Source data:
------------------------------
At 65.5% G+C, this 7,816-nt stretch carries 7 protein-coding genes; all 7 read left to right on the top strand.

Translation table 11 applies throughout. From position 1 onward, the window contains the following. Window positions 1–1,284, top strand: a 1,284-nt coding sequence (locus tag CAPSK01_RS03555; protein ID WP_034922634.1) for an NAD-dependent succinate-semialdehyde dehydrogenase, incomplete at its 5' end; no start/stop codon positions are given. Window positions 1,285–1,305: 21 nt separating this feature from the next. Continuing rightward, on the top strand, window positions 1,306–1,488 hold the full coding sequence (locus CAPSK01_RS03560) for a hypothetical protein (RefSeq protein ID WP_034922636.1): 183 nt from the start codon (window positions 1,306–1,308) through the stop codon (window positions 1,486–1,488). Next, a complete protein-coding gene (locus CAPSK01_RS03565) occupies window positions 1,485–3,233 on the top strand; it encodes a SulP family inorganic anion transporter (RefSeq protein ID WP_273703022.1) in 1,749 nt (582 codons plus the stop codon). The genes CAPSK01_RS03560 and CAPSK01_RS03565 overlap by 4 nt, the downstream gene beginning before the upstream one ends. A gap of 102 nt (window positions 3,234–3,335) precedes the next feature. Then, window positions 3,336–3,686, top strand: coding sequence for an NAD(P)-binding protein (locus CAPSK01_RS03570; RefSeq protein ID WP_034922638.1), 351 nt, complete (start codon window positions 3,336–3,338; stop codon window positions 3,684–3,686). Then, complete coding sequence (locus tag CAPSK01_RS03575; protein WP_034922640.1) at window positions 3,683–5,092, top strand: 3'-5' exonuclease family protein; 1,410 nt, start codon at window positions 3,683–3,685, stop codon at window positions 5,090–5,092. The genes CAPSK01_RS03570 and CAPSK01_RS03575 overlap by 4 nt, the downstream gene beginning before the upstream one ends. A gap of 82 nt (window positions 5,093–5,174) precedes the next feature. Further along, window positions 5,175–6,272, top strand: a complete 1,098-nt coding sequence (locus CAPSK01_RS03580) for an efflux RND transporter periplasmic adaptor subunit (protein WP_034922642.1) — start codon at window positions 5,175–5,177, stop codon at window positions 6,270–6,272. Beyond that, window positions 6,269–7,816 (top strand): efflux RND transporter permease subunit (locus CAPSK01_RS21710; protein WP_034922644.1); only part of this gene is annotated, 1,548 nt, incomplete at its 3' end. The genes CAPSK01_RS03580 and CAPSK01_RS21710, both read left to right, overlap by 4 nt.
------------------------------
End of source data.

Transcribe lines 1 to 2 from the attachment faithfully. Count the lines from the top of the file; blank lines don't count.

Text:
At 65.5% G+C, this 7,816-nt stretch carries 7 protein-coding genes; all 7 read left to right on the top strand.

Translation table 11 applies throughout. From position 1 onward, the window contains the following. Window positions 1–1,284, top strand: a 1,284-nt coding sequence (locus tag CAPSK01_RS03555; protein ID WP_034922634.1) for an NAD-dependent succinate-semialdehyde dehydrogenase, incomplete at its 5' end; no start/stop codon positions are given. Window positions 1,285–1,305: 21 nt separating this feature from the next. Continuing rightward, on the top strand, window positions 1,306–1,488 hold the full coding sequence (locus CAPSK01_RS03560) for a hypothetical protein (RefSeq protein ID WP_034922636.1): 183 nt from the start codon (window positions 1,306–1,308) through the stop codon (window positions 1,486–1,488). Next, a complete protein-coding gene (locus CAPSK01_RS03565) occupies window positions 1,485–3,233 on the top strand; it encodes a SulP family inorganic anion transporter (RefSeq protein ID WP_273703022.1) in 1,749 nt (582 codons plus the stop codon). The genes CAPSK01_RS03560 and CAPSK01_RS03565 overlap by 4 nt, the downstream gene beginning before the upstream one ends. A gap of 102 nt (window positions 3,234–3,335) precedes the next feature. Then, window positions 3,336–3,686, top strand: coding sequence for an NAD(P)-binding protein (locus CAPSK01_RS03570; RefSeq protein ID WP_034922638.1), 351 nt, complete (start codon window positions 3,336–3,338; stop codon window positions 3,684–3,686). Then, complete coding sequence (locus tag CAPSK01_RS03575; protein WP_034922640.1) at window positions 3,683–5,092, top strand: 3'-5' exonuclease family protein; 1,410 nt, start codon at window positions 3,683–3,685, stop codon at window positions 5,090–5,092. The genes CAPSK01_RS03570 and CAPSK01_RS03575 overlap by 4 nt, the downstream gene beginning before the upstream one ends. A gap of 82 nt (window positions 5,093–5,174) precedes the next feature. Further along, window positions 5,175–6,272, top strand: a complete 1,098-nt coding sequence (locus CAPSK01_RS03580) for an efflux RND transporter periplasmic adaptor subunit (protein WP_034922642.1) — start codon at window positions 5,175–5,177, stop codon at window positions 6,270–6,272. Beyond that, window positions 6,269–7,816 (top strand): efflux RND transporter permease subunit (locus CAPSK01_RS21710; protein WP_034922644.1); only part of this gene is annotated, 1,548 nt, incomplete at its 3' end. The genes CAPSK01_RS03580 and CAPSK01_RS21710, both read left to right, overlap by 4 nt.